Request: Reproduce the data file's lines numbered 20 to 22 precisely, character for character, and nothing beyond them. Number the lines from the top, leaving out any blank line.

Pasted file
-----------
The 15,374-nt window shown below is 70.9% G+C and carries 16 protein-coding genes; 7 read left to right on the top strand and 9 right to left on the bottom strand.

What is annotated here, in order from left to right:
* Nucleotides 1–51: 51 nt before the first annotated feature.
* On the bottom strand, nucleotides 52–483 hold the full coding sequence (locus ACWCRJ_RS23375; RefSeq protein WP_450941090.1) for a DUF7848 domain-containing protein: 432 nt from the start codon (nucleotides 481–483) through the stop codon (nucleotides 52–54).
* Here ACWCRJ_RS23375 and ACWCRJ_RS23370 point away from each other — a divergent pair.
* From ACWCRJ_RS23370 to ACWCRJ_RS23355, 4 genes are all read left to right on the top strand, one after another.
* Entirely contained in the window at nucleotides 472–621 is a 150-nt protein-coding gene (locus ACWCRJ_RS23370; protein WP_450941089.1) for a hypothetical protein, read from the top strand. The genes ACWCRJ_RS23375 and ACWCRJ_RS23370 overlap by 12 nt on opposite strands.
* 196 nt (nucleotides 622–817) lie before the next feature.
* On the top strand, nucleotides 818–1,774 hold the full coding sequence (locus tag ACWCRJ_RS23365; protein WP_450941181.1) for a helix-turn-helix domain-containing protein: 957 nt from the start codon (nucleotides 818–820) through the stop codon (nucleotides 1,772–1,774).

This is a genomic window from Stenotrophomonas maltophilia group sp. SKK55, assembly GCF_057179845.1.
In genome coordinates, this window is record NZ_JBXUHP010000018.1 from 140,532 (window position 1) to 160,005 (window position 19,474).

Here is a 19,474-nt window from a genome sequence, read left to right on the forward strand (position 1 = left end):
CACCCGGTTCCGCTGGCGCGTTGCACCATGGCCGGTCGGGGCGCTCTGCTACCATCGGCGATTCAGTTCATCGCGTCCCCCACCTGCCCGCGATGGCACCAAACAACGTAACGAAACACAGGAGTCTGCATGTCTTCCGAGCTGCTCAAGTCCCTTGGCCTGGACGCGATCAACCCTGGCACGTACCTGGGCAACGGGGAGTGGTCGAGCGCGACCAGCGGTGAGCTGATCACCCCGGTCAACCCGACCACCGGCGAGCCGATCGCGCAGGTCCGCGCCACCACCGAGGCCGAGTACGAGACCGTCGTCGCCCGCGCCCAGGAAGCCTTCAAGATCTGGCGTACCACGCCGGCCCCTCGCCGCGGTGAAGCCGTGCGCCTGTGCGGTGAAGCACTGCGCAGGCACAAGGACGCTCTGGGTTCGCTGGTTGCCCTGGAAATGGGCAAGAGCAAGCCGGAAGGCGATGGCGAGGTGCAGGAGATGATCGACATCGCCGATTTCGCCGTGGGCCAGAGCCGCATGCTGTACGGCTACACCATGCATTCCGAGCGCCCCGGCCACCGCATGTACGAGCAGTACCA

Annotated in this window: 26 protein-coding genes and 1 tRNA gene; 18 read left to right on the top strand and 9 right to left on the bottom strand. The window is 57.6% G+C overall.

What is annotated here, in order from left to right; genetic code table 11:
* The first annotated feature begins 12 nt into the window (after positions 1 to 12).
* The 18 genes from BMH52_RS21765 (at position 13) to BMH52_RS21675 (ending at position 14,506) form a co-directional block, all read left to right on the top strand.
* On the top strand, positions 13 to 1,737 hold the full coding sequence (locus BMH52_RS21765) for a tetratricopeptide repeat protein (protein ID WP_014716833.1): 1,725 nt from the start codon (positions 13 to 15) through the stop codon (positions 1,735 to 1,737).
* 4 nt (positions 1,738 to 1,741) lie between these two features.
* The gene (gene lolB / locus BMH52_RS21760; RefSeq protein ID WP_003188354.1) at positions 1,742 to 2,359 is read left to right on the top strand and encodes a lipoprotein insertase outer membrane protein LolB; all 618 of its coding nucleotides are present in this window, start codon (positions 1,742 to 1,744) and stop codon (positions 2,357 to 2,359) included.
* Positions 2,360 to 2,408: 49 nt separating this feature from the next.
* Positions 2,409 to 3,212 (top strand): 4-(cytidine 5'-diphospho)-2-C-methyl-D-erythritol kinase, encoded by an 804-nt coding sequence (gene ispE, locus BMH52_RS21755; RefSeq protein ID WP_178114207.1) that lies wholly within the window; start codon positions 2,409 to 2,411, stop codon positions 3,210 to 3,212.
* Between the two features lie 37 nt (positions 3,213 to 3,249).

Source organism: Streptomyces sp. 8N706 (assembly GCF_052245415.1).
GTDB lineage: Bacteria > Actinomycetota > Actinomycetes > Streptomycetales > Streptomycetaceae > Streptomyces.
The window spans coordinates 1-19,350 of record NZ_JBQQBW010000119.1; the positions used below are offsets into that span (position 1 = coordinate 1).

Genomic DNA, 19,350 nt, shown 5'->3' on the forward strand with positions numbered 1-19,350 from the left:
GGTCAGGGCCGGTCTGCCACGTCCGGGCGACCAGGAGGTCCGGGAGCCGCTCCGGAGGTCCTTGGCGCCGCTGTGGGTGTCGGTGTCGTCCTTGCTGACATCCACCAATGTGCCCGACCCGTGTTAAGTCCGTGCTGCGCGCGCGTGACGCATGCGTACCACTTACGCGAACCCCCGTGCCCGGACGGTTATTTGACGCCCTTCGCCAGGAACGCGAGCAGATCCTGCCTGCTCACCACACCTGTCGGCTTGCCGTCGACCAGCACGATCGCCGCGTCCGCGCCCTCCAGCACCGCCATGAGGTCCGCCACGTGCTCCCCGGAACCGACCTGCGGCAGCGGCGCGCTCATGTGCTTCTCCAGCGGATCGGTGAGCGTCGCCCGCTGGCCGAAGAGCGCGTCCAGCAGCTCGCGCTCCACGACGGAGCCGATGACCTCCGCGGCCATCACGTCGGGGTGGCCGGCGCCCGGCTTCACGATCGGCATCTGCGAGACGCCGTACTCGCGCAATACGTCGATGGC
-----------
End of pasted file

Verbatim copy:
* The gene (gene lolB / locus BMH52_RS21760; RefSeq protein ID WP_003188354.1) at positions 1,742 to 2,359 is read left to right on the top strand and encodes a lipoprotein insertase outer membrane protein LolB; all 618 of its coding nucleotides are present in this window, start codon (positions 1,742 to 1,744) and stop codon (positions 2,357 to 2,359) included.
* Positions 2,360 to 2,408: 49 nt separating this feature from the next.
* Positions 2,409 to 3,212 (top strand): 4-(cytidine 5'-diphospho)-2-C-methyl-D-erythritol kinase, encoded by an 804-nt coding sequence (gene ispE, locus BMH52_RS21755; RefSeq protein ID WP_178114207.1) that lies wholly within the window; start codon positions 2,409 to 2,411, stop codon positions 3,210 to 3,212.